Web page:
Ravens’ second half collapse leads to Steelers’ victory

Baltimore Ravens’ quarterback Joe Flacco (5) is sacked by James Harrison (92) of the Pittsburgh Steelers during the second half of their AFC Divisional NFL playoff football game in Pittsburgh, Pennsylvania, January 15, 2011. REUTERS/Jason Cohn (UNITED STATES – Tags: SPORT FOOTBALL)

Here are five quick-hit thoughts on the Steelers’ 31-24 victory over the Ravens in the NFL Divisional Round.

1. Ravens pick a horrible time to play their worst football.
Baltimore’s second half collapse in this game was one of the worst I have ever seen. They did such a great job building all of this momentum in the first half only to give it right back on their first offensive possession in the third quarter. The Ravens took a two-touchdown lead into the second half but quickly allowed Pittsburgh back into the game with sloppy play. From Ray Rice and Joe Flacco’s fumbles to two huge drops by Anquan Boldin and T.J. Houshmandzadeh at the end of the game, the Ravens saved their worst for the most important game of the year. That said…

2. …what a great job by the Steelers to capitalize on Baltimore’s mistakes.
You have to hand it to the Steelers: they always seem to make plays when it matters most. When Rice fumbled at the start of the third quarter, they turned the gift into seven points. When the defense picked off Flacco, they again put the ball into the end zone. When Boldin dropped that key pass on third down late in the game, Ben Roethlisberger hit Antonio Brown on an improbable 58-yard pass to set up the eventual game-winning touchdown. Pittsburgh played a horrible first half, but it didn’t matter in the end. Because when the other shoe eventually dropped, the Steelers took full advantage.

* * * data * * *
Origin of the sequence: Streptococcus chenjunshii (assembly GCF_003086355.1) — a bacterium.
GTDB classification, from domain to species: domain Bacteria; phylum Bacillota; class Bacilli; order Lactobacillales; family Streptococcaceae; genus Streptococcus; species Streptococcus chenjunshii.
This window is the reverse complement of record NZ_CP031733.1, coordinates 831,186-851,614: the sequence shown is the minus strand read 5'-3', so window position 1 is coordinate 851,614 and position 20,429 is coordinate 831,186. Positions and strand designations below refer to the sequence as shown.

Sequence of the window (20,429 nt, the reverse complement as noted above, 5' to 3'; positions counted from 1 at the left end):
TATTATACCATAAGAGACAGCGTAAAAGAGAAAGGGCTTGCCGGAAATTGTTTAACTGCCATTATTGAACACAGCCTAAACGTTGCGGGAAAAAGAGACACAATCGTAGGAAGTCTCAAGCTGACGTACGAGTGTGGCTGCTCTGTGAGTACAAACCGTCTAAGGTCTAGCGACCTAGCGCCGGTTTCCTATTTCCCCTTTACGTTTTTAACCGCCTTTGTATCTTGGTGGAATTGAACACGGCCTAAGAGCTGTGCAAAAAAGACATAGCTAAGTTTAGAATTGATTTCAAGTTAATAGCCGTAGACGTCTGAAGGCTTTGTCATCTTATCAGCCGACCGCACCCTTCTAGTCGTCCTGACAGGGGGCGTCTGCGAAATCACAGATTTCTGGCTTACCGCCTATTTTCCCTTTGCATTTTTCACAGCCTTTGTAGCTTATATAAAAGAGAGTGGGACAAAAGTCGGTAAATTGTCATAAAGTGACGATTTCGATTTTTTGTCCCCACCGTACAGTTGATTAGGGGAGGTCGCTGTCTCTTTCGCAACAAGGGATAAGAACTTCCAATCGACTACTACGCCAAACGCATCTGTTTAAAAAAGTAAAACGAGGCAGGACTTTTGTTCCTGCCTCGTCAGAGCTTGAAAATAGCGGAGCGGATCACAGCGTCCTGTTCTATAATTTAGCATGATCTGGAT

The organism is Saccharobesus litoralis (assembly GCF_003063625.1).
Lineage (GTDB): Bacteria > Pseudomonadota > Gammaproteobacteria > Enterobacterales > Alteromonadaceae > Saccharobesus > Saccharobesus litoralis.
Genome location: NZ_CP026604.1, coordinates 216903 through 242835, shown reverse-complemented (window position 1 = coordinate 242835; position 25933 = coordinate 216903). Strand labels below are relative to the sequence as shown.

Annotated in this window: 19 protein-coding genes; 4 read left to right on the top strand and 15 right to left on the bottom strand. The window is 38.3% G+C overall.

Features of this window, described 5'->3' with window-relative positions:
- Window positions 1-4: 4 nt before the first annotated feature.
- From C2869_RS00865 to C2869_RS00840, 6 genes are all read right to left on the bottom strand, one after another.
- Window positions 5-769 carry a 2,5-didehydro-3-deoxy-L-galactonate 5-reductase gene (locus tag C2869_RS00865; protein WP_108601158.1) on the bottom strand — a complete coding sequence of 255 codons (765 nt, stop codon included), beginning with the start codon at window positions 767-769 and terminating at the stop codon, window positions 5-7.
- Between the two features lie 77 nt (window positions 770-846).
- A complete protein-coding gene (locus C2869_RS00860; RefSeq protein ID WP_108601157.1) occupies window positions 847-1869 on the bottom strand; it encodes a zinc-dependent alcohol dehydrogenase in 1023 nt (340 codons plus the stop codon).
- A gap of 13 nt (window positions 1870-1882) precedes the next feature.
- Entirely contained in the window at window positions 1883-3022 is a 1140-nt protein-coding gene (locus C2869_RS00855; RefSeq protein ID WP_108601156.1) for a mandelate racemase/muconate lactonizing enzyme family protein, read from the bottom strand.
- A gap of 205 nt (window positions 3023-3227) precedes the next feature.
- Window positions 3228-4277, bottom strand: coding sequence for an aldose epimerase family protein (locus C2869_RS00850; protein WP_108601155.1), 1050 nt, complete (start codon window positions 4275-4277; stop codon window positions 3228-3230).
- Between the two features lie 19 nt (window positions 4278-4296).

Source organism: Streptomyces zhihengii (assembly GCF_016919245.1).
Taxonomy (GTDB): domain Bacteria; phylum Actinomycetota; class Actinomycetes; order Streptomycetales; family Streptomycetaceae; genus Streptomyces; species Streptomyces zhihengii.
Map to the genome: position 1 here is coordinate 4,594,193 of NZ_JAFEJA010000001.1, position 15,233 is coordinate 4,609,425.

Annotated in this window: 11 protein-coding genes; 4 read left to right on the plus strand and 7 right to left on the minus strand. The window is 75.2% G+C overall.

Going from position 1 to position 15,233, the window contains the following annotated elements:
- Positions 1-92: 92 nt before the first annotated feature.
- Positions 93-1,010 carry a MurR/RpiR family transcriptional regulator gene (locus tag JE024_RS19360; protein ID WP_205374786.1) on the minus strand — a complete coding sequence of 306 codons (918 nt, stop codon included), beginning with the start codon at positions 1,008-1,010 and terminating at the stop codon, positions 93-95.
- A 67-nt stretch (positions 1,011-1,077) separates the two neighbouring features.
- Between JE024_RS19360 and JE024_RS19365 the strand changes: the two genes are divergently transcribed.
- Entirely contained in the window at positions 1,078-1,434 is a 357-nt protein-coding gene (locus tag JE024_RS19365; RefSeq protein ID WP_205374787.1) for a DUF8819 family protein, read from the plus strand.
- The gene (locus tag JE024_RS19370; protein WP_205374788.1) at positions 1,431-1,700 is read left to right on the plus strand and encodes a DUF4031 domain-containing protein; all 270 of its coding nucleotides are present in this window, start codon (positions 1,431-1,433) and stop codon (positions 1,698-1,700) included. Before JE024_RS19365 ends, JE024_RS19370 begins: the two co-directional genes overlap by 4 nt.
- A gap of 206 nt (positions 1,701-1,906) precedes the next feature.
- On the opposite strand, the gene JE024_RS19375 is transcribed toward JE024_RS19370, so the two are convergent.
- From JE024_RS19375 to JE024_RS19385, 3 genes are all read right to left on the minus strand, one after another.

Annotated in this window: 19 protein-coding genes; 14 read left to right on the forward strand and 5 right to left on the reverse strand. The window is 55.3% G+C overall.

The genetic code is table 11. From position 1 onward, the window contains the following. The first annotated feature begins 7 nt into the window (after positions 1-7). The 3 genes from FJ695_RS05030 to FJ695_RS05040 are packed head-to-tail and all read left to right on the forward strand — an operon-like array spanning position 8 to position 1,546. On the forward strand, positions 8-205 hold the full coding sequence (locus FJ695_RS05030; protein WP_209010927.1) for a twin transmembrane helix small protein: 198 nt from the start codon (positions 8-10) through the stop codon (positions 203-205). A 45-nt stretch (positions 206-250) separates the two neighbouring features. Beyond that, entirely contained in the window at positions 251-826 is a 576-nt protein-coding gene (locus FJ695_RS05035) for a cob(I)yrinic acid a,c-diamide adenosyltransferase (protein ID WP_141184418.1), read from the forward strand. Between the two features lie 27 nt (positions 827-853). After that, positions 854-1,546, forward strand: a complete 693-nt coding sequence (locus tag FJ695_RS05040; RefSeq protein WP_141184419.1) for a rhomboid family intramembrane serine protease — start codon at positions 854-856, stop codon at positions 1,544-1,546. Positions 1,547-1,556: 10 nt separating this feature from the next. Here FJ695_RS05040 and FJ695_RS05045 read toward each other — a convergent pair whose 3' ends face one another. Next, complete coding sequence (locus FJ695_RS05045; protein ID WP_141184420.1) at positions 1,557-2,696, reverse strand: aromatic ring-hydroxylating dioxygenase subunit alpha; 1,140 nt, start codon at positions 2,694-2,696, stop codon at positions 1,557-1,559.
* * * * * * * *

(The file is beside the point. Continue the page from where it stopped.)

3. Flacco must elevate his game in the playoffs.
In his third year, Joe Flacco has done some great things. You can tell he “gets it” and that he’s going to be a very good player for a long time. But if the Ravens want to win anything of any substance, he has to elevate his game when they get to the playoffs. He only threw for 125 yards and while he did have one touchdown, his fumble and interception in the second half proved costly. Granted, if Boldin catches that ball at the goal line on third down or Houshmandzadeh doesn’t drop that fourth down pass, maybe I’m signing Flacco’s praises right now. But those two drops don’t excuse Flacco’s lackluster play in the second half.

4. How do the Ravens allow Brown to get behind them?
It’s 3rd and 19 and the Steelers only really have one option: throw it deep and hope for the best. So then how does Antonio Brown get behind Baltimore’s defense? That’s the only play they have to defend in that situation: the deep pass. Brown made one incredible catch (seriously, what a great catch), but how does that happen? In a second half full of mental breakdowns for the Ravens, that was the biggest of them all.

5. Big Ben shows his resiliency yet again.
Coming into this game, the Ravens’ defense was playing at a Super Bowl-level and for one half, Terrell Suggs’ and Co. was dominating again. But while Ben Roethlisberger’s fumble led to an immediate score for Baltimore, he played a near-perfect second half and finished with 226 yards with two touchdowns against one of the best defenses in the league. Once again, the Steelers didn’t have a running game but they managed to score 31 points in yet another victory thanks to their defense and Big Ben. If they wind up facing the Patriots again they’re going to have their hands full, but this is one resilient team led by one resilient quarterback.

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